In our previous article describing speculation on vacant urban land, we pointed out that the attention paid to vacant housing often overlooks another type of pernicious vacancy: housing units that aren’t even built in the first place. Sometimes this looks like plots of land lying vacant for decades, even in the face of exorbitant rents, earning juicy speculative profits for the owner as their land rises in value. But speculative profiteering doesn’t only occur on wholly vacant land. It also occurs on underutilized land. In this article, we examine the social harms that arise from underutilized land, consider ways of measuring it, and propose policies to discourage it.
Speculation and Reuse
As academics, advocates, and pundits scramble to explain the rising burden of housing costs in American cities, much has been written about the specter of vacant housing. A symptom of wealthy speculators, vacant units indicate that many investors are happy to park their wealth in real estate and profit from growth in land values without the hassle of actually having to build or rent-out empty units.
This narrative is often paired with calls for a tax on vacant units, which is expected to push these units into being made available for use by tenants. While there are merits to this argument, it misses the forest for the trees, as it entirely fails to identify and fix two other ways in which scarce space within our cities is wasted: through vacant and/or underutilized urban land. Just like vacant dwellings, vacant and utilized lots are held out of use by speculators when they could instead be housing many more people.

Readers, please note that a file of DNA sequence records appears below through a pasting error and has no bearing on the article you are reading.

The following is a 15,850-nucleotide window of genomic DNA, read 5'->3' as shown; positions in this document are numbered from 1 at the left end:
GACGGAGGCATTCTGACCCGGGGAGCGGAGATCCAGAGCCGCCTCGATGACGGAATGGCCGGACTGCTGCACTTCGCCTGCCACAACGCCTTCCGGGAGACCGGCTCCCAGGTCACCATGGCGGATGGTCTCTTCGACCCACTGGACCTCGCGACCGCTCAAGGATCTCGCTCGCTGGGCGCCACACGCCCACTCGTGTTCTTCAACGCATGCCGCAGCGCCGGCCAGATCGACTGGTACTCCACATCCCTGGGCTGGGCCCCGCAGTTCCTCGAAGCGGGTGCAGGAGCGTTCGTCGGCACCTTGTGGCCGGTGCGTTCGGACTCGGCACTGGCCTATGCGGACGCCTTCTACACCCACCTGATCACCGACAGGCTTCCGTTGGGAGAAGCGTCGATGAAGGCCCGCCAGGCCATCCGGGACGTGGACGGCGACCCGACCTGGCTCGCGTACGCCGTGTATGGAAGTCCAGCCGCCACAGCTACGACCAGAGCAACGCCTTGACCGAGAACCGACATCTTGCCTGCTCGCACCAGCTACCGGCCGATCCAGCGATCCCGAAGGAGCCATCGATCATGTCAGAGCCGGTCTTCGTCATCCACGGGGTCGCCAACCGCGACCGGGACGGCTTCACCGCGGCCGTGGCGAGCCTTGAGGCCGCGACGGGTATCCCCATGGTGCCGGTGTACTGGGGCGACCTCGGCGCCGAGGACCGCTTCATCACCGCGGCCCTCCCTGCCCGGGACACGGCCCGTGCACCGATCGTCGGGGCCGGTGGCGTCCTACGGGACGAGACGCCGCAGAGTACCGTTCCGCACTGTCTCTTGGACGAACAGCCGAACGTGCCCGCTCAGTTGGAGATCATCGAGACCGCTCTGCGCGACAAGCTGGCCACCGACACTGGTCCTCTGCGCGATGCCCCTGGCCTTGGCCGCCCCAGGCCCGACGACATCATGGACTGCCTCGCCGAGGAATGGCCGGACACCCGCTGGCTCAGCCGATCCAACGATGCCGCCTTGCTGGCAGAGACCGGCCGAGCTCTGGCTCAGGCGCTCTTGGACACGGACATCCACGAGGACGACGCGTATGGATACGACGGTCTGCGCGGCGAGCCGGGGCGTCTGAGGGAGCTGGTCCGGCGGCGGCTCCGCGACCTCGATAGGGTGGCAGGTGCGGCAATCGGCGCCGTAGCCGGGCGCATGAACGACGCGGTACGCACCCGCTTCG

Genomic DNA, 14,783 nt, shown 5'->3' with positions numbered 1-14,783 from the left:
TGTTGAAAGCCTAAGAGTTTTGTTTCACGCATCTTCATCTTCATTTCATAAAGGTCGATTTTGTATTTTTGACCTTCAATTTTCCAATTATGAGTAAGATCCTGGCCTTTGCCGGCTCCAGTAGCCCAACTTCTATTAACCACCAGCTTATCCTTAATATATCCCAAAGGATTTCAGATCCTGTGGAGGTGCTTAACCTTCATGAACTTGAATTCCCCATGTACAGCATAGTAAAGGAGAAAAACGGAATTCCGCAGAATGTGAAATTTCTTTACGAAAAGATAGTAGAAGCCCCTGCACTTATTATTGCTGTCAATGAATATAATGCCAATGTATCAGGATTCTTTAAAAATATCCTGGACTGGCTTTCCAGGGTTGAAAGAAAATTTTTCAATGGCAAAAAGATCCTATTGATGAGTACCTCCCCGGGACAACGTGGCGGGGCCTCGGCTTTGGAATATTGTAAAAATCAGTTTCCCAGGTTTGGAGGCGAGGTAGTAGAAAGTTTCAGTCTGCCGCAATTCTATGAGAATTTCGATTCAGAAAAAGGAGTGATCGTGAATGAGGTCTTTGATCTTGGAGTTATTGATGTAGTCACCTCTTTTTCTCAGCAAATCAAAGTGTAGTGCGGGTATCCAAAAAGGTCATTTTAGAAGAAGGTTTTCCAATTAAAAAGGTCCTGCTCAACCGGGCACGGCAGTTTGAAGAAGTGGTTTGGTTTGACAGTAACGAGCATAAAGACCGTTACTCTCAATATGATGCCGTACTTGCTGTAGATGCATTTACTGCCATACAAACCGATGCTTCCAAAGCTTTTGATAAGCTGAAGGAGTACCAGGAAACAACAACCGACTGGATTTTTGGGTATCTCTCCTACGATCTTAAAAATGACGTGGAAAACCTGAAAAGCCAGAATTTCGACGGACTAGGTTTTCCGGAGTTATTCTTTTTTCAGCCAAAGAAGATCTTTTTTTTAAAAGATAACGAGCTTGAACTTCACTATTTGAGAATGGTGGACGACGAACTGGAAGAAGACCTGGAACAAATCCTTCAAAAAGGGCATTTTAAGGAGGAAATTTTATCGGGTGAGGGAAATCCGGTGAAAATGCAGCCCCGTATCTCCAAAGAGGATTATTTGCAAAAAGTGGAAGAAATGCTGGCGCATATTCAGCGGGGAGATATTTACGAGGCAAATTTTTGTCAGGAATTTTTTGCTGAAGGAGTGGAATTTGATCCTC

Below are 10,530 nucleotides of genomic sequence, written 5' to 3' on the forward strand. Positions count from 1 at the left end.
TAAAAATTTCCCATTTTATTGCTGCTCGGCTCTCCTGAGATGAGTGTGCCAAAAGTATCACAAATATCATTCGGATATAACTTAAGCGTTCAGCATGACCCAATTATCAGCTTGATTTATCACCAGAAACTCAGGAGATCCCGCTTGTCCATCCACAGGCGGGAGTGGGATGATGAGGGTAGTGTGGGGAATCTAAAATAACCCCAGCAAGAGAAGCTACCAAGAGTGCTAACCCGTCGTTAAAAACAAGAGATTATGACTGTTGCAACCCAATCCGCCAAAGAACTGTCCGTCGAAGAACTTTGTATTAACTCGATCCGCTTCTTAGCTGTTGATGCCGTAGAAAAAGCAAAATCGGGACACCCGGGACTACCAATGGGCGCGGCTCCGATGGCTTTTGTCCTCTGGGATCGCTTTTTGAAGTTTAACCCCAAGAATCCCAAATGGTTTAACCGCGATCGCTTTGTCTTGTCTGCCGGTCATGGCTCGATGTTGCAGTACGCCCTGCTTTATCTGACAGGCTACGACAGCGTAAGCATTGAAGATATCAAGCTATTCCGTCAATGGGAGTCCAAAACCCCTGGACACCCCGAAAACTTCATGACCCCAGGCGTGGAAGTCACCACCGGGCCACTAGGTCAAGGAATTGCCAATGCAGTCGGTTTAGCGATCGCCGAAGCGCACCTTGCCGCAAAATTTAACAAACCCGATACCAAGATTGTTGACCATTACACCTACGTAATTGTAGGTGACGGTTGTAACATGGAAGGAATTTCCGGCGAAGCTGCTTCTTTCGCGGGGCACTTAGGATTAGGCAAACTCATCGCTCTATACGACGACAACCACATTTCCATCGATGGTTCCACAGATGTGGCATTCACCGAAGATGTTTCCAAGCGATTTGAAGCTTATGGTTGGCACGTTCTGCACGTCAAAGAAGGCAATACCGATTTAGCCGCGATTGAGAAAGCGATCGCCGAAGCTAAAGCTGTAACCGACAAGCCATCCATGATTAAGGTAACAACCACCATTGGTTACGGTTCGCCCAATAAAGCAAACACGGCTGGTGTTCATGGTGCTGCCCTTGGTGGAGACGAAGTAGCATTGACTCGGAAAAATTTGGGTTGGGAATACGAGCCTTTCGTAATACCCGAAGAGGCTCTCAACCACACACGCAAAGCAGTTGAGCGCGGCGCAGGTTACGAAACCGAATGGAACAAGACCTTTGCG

In this article, we will summarize the existing research on the causes and consequences of urban land, which primarily centers on the existence of blighted land in struggling cities.
“Could I begin life again, knowing what I now know, and had money to invest, I would buy every foot of land on the island of Manhattan.”
So wrote one of the original robber barons of the early nineteenth century. Yet almost 200 years later, the idea of holding land as a road to riches is alive and well in New York City. Though, of course, owning land is not so bad when the owner also uses it productively, provides employment, or builds affordable houses. But owning ground to make money on it while doing nothing to it is a problem New York doesn’t need.
In 2022, New York City is facing a new onslaught from the financial sector and their hedge fund billions. The city is enormous––700 square miles. But under the current cruel system, struggling families and small businesses have the nearly impossible task of finding a decent location to live or do business.
LLCs are a way to combine the benefits of a traditional corporate structure with enhanced anonymity and reduced tax-liability, making them the ideal method for limiting risk while at the same time maximizing profits. This incentivizes land speculation rather than reinvestment in the land in the form of development. At the same time, LLCs provide no incentive to improve the properties they own, leaving many areas of NYC blighted and underutilized. This has obvious negative consequences for the neighborhoods in which they are located. Because LLC owners are anonymous, there is no way to exert pressure on them to either improve or sell their properties. This is why this tool is such an important means to increasing transparency and accountability in LLC ownership.
For there to be transparency and accountability, however, it’s important that the pertinent information is accessible to the public. Again, this is where the CPTR mapping tool comes in. It identifies vacant and underutilized parcels in NYC and illuminates them on an interactive map which allows anyone to see if a parcel is owned by an LLC or privately owned.